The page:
"You have full time coaches, trainers, dietitians, physiotherapists, strength & conditioning coaches and much more. You have access to gyms, video rooms, athletic training rooms, practice fields, home fields with massive grandstands."
I eventually accepted the only offer I received and that was a school called Tennessee Temple University, who at the time competed in the NCCAA (National Christian College Athletic Association). With no disrespect to this association, it’s not exactly strong. My schooling experience at TTU is again a story for another day. However, I do want to highlight what it meant to be a college athlete and why I kept returning year after year for the next four years. It was such a thrill to be involved in a sporting competition where the stakes are so high. You’re in an environment where Universities and Colleges invest lots of money, upwards of millions… You have full time coaches, trainers, dietitians, physiotherapists, strength & conditioning coaches and much more. You have access to gyms, video rooms, athletic training rooms, practice fields, home fields with massive grandstands. The infrastructure alone is greater than that of most professional clubs here in Australia. This is an environment, where you have a set schedule, and you train every day as a team. You prepare like a professional, you have the set up of a professional and in all honesty, you feel as if you are a professional athlete. Name another sporting environment like this at amateur level in the world? I’ll wait….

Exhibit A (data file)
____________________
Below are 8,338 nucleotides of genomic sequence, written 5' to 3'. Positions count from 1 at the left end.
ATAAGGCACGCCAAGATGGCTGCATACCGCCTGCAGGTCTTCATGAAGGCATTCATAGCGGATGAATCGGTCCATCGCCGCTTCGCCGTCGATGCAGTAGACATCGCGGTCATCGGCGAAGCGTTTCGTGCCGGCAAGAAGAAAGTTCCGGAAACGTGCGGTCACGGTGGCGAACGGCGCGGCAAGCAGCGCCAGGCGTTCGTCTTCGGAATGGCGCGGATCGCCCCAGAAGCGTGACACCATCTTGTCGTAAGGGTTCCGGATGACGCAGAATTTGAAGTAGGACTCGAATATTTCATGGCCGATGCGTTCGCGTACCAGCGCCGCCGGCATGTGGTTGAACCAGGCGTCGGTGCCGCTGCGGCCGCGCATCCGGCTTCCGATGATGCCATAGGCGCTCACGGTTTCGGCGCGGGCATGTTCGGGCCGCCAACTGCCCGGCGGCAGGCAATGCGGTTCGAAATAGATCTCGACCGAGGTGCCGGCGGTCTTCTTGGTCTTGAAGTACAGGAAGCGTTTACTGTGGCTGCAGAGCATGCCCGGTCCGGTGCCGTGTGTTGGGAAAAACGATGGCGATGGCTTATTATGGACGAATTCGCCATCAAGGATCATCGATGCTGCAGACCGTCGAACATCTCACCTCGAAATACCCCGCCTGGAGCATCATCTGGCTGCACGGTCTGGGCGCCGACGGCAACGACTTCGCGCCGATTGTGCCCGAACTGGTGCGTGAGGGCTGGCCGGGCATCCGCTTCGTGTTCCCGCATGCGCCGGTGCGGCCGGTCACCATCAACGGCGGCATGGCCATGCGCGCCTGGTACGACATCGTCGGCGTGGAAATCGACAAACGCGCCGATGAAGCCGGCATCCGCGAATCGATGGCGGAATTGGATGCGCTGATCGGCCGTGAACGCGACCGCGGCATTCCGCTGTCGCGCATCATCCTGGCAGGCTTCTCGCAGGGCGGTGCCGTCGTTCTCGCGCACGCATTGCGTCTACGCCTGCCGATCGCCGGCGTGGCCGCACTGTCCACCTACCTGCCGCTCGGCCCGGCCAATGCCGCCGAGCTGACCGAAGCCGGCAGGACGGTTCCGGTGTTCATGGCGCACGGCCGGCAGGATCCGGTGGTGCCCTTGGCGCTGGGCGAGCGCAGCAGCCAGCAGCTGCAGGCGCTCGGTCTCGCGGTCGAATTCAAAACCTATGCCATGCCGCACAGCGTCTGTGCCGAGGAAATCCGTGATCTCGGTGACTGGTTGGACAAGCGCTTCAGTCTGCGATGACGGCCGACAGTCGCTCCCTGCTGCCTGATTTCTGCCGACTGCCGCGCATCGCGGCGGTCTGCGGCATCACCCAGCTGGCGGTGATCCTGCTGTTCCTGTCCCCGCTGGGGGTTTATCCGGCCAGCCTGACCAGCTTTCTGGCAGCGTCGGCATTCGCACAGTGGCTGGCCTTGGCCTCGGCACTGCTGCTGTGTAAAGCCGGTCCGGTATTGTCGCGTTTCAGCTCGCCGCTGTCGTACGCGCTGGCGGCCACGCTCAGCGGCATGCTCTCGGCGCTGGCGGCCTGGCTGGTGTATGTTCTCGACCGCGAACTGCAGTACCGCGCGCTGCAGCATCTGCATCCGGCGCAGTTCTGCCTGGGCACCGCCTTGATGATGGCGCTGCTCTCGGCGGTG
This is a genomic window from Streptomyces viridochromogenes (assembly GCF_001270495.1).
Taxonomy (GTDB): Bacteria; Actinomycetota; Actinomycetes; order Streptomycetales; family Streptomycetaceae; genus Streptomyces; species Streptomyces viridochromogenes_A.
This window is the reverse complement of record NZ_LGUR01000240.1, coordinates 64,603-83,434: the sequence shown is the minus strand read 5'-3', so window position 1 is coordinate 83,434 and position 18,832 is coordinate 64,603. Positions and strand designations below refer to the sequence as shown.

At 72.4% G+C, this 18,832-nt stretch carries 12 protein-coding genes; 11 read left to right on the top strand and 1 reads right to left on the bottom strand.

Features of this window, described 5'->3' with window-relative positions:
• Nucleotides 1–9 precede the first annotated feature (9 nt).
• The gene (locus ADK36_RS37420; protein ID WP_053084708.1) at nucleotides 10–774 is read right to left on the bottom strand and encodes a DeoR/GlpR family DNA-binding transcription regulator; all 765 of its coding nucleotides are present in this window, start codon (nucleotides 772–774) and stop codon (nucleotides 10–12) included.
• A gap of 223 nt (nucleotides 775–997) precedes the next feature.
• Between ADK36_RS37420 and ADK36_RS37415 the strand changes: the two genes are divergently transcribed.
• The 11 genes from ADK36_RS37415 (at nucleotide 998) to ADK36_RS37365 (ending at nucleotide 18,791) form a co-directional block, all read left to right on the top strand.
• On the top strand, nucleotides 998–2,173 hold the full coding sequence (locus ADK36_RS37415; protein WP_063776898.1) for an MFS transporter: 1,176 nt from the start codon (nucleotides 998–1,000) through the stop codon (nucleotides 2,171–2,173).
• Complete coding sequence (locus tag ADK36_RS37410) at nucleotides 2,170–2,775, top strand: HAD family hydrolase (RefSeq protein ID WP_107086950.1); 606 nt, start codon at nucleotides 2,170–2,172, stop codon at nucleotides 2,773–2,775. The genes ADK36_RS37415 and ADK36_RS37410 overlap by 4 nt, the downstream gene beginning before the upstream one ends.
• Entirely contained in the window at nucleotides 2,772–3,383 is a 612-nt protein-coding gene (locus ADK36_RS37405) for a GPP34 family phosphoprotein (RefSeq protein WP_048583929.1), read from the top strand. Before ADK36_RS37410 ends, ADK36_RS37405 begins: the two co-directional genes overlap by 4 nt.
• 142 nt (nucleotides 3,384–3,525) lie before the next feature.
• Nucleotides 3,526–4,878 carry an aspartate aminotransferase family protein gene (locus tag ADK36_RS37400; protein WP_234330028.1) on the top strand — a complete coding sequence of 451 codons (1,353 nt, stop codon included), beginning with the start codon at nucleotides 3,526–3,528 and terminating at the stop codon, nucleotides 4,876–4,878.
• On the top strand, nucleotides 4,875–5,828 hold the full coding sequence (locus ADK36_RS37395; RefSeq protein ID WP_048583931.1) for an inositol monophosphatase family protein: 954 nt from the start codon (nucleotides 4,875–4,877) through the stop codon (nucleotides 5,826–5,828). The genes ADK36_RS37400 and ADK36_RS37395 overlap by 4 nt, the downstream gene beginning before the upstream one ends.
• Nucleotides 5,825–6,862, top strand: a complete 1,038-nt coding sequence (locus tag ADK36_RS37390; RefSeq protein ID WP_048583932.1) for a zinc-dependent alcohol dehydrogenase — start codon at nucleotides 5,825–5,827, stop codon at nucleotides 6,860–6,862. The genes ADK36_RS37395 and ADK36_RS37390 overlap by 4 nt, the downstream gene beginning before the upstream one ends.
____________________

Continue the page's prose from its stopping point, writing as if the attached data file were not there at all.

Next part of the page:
"Taking away all the glitz and the glamour of college soccer, the most rewarding thing for me was the relationships that were made along the way."
We had the opportunity to travel all over the United States for free. Those long coach rides will be sorely missed, getting on board with all your teammates. The buzz of travelling to a new program to play at their facilities and in front of their fans. These journeys were long, but we travelled in luxury. Coaches with Wi-Fi, TVs, and recliner seats. If the trip was long enough, we’d stay the night in a hotel and that was another awesome experience altogether.
Taking away all the glitz and the glamour of college soccer, the most rewarding thing for me was the relationships that were made along the way. Taking that initial step is always the hardest, leaving the comfort zone of friends & family and the relationships you have at home.
It’s not always easy over there, there are tough days. You will miss home, you may get injured, you might be out of form, and it will take time to adjust.
However, if you go into this with an open mindset, a willingness to learn, a strong work ethic the opportunities and experiences are endless. I’m lucky enough to keep in touch with many of my teammates, professors and friends I made along the journey. I got to experience a new culture, play with players from all over the world, earn a degree but most importantly I had an experience that no-one will ever be able to take away from me.